I had read about Punishing and Correcting Joseki Mistakes but I don't know much about its contents. I feel however that Ishida's dictionary does a pretty good job of pointing out the pitfalls if a key point is not played. What I haven't seen in Ishida's text is any method for correcting or compensating for a joseki mistake. That's probably out-of-scope for his dictionary.

I myself have been advised by strong amateurs (at a ratio of 4-to-1) to not bother with joseki. Much of this may be because most beginners memorize only the common variations and play them without understanding.

Such was the case back in September when Gilles Arcas, the author of Drago, pointed out to me the value of a joseki in his comment to one of my games. I did not know how to resist when my opponent made a mistake.

It was that particular game, incidentally, that really pushed my curiousity about joseki.

The opinion that I've formed to date is that joseki are interesting positions to study, just like life-and-death. But while some life-and-death problems can be scaled to suit lower kyu-level players, joseki remain as higher level moves which require greater explanation and analysis. If one can therefore understand the value of each move in a joseki, then isn't one also broadening one's understanding of other aspects of Go?

Situations for the application of tesuji occur more frequently. That's part of the reason that Haruyama and Nagahara made tesuji the second chapter of the first edition of their book, Basic Techniques of Go (before Bozulich re-edited the book and brought handicap strategies and joseki to the fore).

As I alluded to in my post, I don't think that studying joseki will help me get strong faster but I firmly believe these studies will improve my overall strength in the long run.

At 9:54 AM, January 13, 2006, Blogger ChiyoDad said...

Hello erislover! (I'm trying to get into the habit of responding to more of my comments. I've been very slack in that regard lately but I can at least blame work and the flu.)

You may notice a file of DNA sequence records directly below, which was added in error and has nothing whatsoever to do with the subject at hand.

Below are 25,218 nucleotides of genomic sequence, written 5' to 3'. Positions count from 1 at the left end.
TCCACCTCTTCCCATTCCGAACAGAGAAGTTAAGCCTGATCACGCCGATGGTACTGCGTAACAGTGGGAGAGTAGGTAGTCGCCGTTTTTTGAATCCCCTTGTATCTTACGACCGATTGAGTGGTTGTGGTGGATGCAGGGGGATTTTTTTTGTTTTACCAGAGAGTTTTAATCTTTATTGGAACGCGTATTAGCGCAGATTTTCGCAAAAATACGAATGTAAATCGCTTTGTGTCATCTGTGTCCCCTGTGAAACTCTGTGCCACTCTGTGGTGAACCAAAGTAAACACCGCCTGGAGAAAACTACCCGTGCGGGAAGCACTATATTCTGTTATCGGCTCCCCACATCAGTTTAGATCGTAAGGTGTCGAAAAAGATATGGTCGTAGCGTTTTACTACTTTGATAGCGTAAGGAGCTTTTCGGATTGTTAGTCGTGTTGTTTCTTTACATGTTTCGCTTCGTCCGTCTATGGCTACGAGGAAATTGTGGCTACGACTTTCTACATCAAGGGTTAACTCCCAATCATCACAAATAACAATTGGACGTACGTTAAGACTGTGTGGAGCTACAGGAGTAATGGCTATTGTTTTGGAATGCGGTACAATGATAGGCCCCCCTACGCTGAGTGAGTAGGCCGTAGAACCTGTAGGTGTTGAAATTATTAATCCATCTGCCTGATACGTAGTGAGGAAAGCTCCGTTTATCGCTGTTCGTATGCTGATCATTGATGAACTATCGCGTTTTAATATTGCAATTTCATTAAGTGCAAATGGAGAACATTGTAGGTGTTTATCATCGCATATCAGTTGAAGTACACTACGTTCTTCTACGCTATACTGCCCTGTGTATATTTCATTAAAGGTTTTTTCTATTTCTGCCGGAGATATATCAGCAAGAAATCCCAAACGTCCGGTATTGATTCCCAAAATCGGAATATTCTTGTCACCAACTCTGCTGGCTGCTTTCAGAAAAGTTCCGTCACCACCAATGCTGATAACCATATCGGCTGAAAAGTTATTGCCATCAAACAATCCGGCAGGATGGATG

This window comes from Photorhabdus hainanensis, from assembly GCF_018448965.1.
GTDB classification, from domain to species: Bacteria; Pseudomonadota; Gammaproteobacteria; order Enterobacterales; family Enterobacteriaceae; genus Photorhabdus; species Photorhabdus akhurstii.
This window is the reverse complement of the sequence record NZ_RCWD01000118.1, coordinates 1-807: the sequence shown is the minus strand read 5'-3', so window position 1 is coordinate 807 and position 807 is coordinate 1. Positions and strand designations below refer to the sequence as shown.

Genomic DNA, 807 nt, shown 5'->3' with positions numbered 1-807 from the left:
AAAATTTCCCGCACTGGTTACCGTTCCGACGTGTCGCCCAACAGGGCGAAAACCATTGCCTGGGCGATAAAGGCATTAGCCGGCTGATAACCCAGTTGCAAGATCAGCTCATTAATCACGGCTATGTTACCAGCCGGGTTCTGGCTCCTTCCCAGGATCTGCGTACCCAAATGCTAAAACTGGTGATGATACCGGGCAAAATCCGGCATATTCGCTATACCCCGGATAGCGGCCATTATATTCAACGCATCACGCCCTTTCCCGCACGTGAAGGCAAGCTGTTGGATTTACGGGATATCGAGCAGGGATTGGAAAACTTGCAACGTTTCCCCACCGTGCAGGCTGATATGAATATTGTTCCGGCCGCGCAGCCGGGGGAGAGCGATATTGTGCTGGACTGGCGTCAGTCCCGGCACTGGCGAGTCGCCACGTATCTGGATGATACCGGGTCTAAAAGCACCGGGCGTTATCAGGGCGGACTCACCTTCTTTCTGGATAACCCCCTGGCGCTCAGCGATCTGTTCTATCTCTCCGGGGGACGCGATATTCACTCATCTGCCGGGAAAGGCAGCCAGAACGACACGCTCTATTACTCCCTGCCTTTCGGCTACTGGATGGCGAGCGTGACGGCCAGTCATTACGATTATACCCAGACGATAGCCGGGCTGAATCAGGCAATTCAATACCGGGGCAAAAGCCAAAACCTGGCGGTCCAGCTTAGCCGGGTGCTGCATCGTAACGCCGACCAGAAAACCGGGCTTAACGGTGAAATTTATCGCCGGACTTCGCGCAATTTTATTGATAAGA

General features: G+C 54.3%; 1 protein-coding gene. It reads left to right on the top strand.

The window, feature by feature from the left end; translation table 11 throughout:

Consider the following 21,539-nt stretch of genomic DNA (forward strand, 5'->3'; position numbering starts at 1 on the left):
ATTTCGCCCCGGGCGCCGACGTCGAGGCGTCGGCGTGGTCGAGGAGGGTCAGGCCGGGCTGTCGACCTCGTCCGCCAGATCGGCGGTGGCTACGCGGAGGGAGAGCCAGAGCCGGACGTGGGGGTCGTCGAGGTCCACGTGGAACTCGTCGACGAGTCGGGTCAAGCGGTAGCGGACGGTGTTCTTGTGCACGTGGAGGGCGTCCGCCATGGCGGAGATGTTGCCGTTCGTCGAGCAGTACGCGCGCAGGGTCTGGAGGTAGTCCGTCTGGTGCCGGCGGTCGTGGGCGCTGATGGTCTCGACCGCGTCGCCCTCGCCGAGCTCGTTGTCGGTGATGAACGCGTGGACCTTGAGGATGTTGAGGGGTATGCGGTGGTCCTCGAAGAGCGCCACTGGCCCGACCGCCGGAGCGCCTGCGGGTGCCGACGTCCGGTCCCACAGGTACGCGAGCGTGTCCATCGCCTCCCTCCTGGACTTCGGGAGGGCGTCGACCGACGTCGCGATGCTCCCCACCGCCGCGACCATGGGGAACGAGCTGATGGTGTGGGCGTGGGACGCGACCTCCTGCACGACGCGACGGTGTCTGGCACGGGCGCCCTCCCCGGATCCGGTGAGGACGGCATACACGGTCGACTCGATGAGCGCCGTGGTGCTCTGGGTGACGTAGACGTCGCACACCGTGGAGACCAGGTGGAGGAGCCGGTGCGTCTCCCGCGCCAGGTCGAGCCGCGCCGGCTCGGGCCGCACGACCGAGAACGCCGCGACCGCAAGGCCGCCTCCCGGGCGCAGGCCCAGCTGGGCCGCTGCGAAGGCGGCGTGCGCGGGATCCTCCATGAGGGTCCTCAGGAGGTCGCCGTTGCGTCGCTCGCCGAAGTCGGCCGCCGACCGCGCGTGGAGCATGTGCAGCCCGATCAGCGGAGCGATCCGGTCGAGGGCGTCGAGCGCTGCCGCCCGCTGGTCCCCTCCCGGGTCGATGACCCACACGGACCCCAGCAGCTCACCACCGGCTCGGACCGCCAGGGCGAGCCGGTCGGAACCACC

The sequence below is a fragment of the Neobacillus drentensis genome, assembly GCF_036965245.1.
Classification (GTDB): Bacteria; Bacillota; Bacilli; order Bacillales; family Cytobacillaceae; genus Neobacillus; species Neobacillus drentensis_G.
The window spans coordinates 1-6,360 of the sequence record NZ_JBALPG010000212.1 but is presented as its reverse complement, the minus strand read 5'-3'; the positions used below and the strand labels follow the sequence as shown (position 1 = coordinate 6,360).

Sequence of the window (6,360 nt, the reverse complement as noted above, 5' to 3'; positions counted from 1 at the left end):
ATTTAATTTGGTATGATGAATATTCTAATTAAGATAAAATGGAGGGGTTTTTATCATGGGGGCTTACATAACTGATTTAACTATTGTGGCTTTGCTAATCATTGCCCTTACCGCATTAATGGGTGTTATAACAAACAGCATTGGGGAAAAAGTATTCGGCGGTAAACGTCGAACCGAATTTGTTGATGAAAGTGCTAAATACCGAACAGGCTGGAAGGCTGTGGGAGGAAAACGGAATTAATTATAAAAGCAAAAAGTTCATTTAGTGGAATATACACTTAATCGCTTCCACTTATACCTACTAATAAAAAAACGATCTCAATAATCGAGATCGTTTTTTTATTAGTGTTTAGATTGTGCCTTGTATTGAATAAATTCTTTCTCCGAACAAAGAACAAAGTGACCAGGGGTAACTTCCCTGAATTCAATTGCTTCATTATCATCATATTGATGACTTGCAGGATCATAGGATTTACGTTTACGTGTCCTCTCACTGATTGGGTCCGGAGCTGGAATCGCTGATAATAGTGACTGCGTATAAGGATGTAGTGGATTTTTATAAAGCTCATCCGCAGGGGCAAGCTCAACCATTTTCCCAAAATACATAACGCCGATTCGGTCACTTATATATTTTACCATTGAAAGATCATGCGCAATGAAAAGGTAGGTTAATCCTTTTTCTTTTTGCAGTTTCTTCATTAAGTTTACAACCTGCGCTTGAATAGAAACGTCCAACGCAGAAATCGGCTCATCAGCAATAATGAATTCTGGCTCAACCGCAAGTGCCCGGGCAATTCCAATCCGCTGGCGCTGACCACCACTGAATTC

I think I'm beginning to understand why the nadare (avalanche) was named such. Even worse is the taisha. Ishida himself only explores the simpler branches of the latter. I imagine you could write a whole book on it.

You probably won't see me touching that joseki for a long while.

At 8:26 PM, January 13, 2006, Anonymous xed_over said...

Hello Chiyodad,

As a mid kyu player myself, I found your review of Ishida's dictionaries very informative, as are all of your reviews.

Since you mention here that you also own Davies' book, I'm wondering how you would compare the two works. For your learning, do you find one work better than the other in any way?

I purchased 38 Basic Joseki over a year ago when I was about the level you are now, and I was not very impressed with the work at the time, in spite of the fact that it is the 2nd volume of an elementry series. I just figured that I wasn't at a level where I could appreciate it yet.

Given your review of Ishida's work, I'm giving Davies' 38 Basic Joseki a second look before adding Ishida's dictionaries to my wish list.

At 11:00 PM, January 13, 2006, Blogger ChiyoDad said...

Hello xed_over! Knowing what I know today, I might have forgone buying 38 Basic Joseki and instead bought Ishida's 3-volume dictionary. I say "might" because there are instances where I don't want to go that deep in studying a joseki and its branches yet. The former is easy to read but it can be unsatisfying. The latter is deep but it can be overwhelming.

Let's do a comparison on one joseki.

Kosugi/Davies dedicate seven pages to the inside attachment, nadare and o-nadare joseki (Section 4). This is enough to expound upon the general purpose of this joseki, give an idea as to what circumstances it could be applied, demonstrate the most common variation(s), and identify some of the key points.

By contrast, Ishida dedicates sixty-eight pages (in smaller print) to these (Chapters 3-4, Part 4, Vol.2). Ishida's local analysis of the nadare and o-nadare include moves that cover almost a quarter of the board.